Jody Adams explains why she wasn’t meant for reality cooking shows

“Most restaurants are not run like to the extremes you see on TV,” the James Beard Award-winning chef told The Boston Globe.

Jody Adams at Rialto in Harvard Square. Barry Chin / The Boston Globe

No matter how many episodes of Top Chef or Hell’s Kitchen you binge watch on TV, you still won’t understand how a regular kitchen runs unless you’ve worked the line, according to actual chefs.

Famed French chef Jacques Pépin recently penned an open letter criticizing the plethora of cooking shows that “portray the restaurant kitchen in a chaotic and negative light,” and Boston’s own chef Jody Adams agreed.

On Monday, Adams—of Trade, Saloniki, Porto, and the recently shuttered Rialto—shared Pépin’s letter on Facebook, writing, “Thank you for bringing this perspective to the forefront.”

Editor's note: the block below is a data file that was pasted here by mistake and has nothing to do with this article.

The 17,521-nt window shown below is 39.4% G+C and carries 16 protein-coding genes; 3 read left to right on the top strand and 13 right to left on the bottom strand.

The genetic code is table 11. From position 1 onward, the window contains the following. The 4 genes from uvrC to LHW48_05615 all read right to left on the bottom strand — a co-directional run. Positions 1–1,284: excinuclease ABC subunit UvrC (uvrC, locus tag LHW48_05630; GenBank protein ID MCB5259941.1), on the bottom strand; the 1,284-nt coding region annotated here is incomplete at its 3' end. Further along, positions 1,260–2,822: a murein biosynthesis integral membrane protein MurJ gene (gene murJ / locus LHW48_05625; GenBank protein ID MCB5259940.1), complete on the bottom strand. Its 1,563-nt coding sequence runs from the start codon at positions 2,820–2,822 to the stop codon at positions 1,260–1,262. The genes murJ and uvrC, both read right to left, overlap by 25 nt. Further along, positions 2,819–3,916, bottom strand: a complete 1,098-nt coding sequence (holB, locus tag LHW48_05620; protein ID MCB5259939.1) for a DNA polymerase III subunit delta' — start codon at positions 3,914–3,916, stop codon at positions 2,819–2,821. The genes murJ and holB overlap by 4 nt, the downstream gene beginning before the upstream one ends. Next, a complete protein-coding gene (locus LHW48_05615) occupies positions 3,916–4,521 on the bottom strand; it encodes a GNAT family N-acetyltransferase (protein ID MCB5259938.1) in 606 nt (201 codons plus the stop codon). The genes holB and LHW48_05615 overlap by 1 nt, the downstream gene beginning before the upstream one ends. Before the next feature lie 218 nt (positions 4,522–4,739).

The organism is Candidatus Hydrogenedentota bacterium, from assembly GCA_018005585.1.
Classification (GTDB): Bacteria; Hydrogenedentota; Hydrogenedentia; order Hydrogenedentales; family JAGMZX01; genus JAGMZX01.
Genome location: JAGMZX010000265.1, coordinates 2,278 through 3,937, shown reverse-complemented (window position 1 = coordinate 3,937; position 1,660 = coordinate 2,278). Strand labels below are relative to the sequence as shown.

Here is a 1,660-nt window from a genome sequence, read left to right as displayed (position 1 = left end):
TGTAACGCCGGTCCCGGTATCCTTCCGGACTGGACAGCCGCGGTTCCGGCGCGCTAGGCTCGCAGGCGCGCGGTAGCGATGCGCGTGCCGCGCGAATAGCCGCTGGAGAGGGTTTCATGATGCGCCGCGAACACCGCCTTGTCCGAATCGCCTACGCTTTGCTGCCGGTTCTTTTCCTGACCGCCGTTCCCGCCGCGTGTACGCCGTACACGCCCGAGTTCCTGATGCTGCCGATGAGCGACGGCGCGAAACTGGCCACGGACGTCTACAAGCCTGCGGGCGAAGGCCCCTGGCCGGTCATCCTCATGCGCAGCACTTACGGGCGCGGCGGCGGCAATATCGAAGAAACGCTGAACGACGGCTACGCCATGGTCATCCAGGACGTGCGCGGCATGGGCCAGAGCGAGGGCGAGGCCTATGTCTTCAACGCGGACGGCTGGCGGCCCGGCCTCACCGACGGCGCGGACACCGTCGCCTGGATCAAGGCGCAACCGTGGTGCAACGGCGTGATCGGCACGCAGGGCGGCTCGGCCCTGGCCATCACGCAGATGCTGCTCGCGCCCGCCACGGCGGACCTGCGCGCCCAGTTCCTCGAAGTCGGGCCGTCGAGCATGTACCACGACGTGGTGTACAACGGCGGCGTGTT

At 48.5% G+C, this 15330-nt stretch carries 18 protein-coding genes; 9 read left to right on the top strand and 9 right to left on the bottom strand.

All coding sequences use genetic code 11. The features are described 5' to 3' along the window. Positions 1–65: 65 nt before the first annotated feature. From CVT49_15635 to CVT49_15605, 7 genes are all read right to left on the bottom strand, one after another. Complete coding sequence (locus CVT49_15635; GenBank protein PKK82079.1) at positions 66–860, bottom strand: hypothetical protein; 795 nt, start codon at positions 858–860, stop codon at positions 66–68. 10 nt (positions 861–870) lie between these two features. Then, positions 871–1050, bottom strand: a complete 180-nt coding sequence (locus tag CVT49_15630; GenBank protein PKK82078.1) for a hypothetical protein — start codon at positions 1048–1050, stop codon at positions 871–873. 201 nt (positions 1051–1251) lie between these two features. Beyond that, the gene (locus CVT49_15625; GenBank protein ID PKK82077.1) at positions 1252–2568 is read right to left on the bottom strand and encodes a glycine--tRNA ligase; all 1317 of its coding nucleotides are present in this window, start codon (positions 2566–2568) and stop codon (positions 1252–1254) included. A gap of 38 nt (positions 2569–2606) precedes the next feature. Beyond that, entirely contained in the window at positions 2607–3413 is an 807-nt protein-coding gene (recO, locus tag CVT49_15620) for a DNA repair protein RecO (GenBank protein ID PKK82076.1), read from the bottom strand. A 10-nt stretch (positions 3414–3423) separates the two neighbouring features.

Bravo Jacques. Thank you for bringing this perspective to the forefront.

Posted by Jody Adams on Monday, July 25, 2016

Adams knows about reality cooking shows firsthand: The James Beard Award-winning chef competed on Top Chef Masters in 2010 and Ready Set Cook! before that.

“Most restaurants are not run like to the extremes you see on TV,” Adams told The Boston Globe, expanding on her thoughts in her Facebook post.


In his letter, Pépin wrote that the drama often shown would not be conducive to preparing good food, and that successful kitchens are often quiet. Instead of the clashes that make for entertainment, a real kitchen runs smoothly and “is not exciting or dramatic enough for TV,” Pépin wrote.

Adams echoed this, telling the Globe that although producers push for conflict, she doesn’t operate that way.

“I didn’t necessarily make great TV,” she told the Globe. “I was too nice.”

Read the full story at the Globe.

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